CCMany commercial contracts contain provisions to the effect that one party must use their reasonable endeavors, best efforts or best endeavors to fulfill some promise to another party.

In the recent case of Electricity Generation Corporation v Woodside Energy, the High Court of Australia examined exactly what an obligation to use reasonable endeavors involved.

Woodside Energy (Woodside) and another business called Apache Energy (Apache), were the two main suppliers of natural gas in Western Australia.  Electricity Generation Corporation (EGC) was a statutory body that supplied electricity to Western Australia and relied on natural gas from both Woodside and Apache to power its electricity stations.

EGC had entered a long term contract to buy natural gas from Woodside at a certain price (the initial market price).  There were two relevant clauses in the contract, stated, essentially as follows:

Clause 3.2       Woodside will make available to EGC a guaranteed daily quantity of gas (GDQ);

Clause 3.3       In addition to the GDQ, Woodside will ‘use reasonable endeavors, taking into account all commercial, economic and operational matters’ to make available to EGC a supplemental daily quantity of gas (SDQ), should it be requested by EGC;

In June 2008 an explosion occurred at an Apache gas plant and stopped the plant’s production.  As a result there was an undersupply of gas in the Western Australian market, driving up gas prices.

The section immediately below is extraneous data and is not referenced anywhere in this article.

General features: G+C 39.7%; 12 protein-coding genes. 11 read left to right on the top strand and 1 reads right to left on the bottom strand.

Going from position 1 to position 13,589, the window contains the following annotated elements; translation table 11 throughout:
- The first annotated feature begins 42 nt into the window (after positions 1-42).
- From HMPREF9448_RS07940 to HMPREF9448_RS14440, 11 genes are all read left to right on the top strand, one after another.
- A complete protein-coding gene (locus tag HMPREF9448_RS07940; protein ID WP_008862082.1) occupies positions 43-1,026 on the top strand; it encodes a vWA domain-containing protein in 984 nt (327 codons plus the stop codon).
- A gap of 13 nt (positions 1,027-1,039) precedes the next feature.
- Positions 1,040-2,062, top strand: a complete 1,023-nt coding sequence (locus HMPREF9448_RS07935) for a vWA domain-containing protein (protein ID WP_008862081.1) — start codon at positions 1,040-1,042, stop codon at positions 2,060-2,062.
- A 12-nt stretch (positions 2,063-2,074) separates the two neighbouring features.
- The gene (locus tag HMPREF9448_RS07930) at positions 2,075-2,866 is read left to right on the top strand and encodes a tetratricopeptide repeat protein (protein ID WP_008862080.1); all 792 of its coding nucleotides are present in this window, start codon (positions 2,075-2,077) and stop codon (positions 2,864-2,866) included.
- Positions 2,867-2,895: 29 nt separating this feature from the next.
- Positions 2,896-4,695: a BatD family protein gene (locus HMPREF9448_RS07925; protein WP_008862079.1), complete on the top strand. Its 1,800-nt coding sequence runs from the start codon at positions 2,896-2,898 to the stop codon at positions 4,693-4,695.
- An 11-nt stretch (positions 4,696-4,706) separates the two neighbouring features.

Shortly after the explosion, Apache and others, entered agreements to buy gas from Woodside above the initial market price.  Woodside, now able to receive a higher price for their gas elsewhere, informed EGC that they would no longer make the SDQ available to EGC at the initial market price.

These facts gave rise to a dispute about whether Woodside had breached their obligations to use reasonable endeavors to supply the SDQ to EGC, by refusing to supply the gas to EGC at the lower price.

By a majority of four judges to one, the High Court sided with Woodside.  Applying commercial considerations and having regard to the wording of clause 3.3, the court said that the contract did not oblige the Woodside to forgo or sacrifice their own business interests when applying their reasonable endeavors to supply the SDQ.

So, as it turns out, when it comes to exercising your reasonable endeavors in business, the above case seems to suggest that you don’t need to be very reasonable at all.

If you are engaged in any type of commercial dispute, contact Everingham Solomons, because Helping You is Our Business.

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